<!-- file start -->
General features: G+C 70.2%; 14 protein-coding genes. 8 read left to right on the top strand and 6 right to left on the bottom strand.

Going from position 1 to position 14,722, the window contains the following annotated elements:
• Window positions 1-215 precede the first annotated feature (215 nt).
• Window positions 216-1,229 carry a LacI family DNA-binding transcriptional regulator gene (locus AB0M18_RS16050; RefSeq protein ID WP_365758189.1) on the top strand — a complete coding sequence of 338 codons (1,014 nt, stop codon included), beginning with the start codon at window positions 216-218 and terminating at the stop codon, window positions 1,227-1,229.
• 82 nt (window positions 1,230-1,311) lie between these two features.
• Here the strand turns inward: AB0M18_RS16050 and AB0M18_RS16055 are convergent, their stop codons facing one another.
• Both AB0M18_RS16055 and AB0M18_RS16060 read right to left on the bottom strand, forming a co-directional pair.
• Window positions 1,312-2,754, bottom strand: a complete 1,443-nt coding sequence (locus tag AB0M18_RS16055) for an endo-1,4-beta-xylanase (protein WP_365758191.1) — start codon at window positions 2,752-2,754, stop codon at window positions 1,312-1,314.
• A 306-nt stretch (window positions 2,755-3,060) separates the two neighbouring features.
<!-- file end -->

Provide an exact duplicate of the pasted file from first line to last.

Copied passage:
General features: G+C 70.2%; 14 protein-coding genes. 8 read left to right on the top strand and 6 right to left on the bottom strand.

Going from position 1 to position 14,722, the window contains the following annotated elements:
• Window positions 1-215 precede the first annotated feature (215 nt).
• Window positions 216-1,229 carry a LacI family DNA-binding transcriptional regulator gene (locus AB0M18_RS16050; RefSeq protein ID WP_365758189.1) on the top strand — a complete coding sequence of 338 codons (1,014 nt, stop codon included), beginning with the start codon at window positions 216-218 and terminating at the stop codon, window positions 1,227-1,229.
• 82 nt (window positions 1,230-1,311) lie between these two features.
• Here the strand turns inward: AB0M18_RS16050 and AB0M18_RS16055 are convergent, their stop codons facing one another.
• Both AB0M18_RS16055 and AB0M18_RS16060 read right to left on the bottom strand, forming a co-directional pair.
• Window positions 1,312-2,754, bottom strand: a complete 1,443-nt coding sequence (locus tag AB0M18_RS16055) for an endo-1,4-beta-xylanase (protein WP_365758191.1) — start codon at window positions 2,752-2,754, stop codon at window positions 1,312-1,314.
• A 306-nt stretch (window positions 2,755-3,060) separates the two neighbouring features.